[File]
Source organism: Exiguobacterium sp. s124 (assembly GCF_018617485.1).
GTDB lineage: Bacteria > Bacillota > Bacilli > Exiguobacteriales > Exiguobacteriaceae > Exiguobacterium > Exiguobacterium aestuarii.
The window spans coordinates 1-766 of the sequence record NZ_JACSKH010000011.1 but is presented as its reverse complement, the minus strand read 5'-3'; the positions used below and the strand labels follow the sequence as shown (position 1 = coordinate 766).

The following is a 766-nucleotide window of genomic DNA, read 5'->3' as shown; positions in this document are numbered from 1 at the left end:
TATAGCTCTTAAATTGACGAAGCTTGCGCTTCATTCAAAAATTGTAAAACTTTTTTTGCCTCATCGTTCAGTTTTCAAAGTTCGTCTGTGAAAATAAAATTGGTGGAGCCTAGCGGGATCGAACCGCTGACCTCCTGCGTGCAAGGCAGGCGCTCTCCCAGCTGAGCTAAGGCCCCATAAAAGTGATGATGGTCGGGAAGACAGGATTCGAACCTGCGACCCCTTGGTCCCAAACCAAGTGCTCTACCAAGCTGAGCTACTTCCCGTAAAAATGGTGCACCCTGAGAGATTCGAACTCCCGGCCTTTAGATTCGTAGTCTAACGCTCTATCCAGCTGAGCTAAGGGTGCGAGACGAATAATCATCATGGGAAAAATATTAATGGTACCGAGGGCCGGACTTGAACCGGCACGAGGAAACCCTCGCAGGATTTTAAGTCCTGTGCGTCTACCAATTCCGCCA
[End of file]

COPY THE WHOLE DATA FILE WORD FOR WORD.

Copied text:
Source organism: Exiguobacterium sp. s124 (assembly GCF_018617485.1).
GTDB lineage: Bacteria > Bacillota > Bacilli > Exiguobacteriales > Exiguobacteriaceae > Exiguobacterium > Exiguobacterium aestuarii.
The window spans coordinates 1-766 of the sequence record NZ_JACSKH010000011.1 but is presented as its reverse complement, the minus strand read 5'-3'; the positions used below and the strand labels follow the sequence as shown (position 1 = coordinate 766).

The following is a 766-nucleotide window of genomic DNA, read 5'->3' as shown; positions in this document are numbered from 1 at the left end:
TATAGCTCTTAAATTGACGAAGCTTGCGCTTCATTCAAAAATTGTAAAACTTTTTTTGCCTCATCGTTCAGTTTTCAAAGTTCGTCTGTGAAAATAAAATTGGTGGAGCCTAGCGGGATCGAACCGCTGACCTCCTGCGTGCAAGGCAGGCGCTCTCCCAGCTGAGCTAAGGCCCCATAAAAGTGATGATGGTCGGGAAGACAGGATTCGAACCTGCGACCCCTTGGTCCCAAACCAAGTGCTCTACCAAGCTGAGCTACTTCCCGTAAAAATGGTGCACCCTGAGAGATTCGAACTCCCGGCCTTTAGATTCGTAGTCTAACGCTCTATCCAGCTGAGCTAAGGGTGCGAGACGAATAATCATCATGGGAAAAATATTAATGGTACCGAGGGCCGGACTTGAACCGGCACGAGGAAACCCTCGCAGGATTTTAAGTCCTGTGCGTCTACCAATTCCGCCA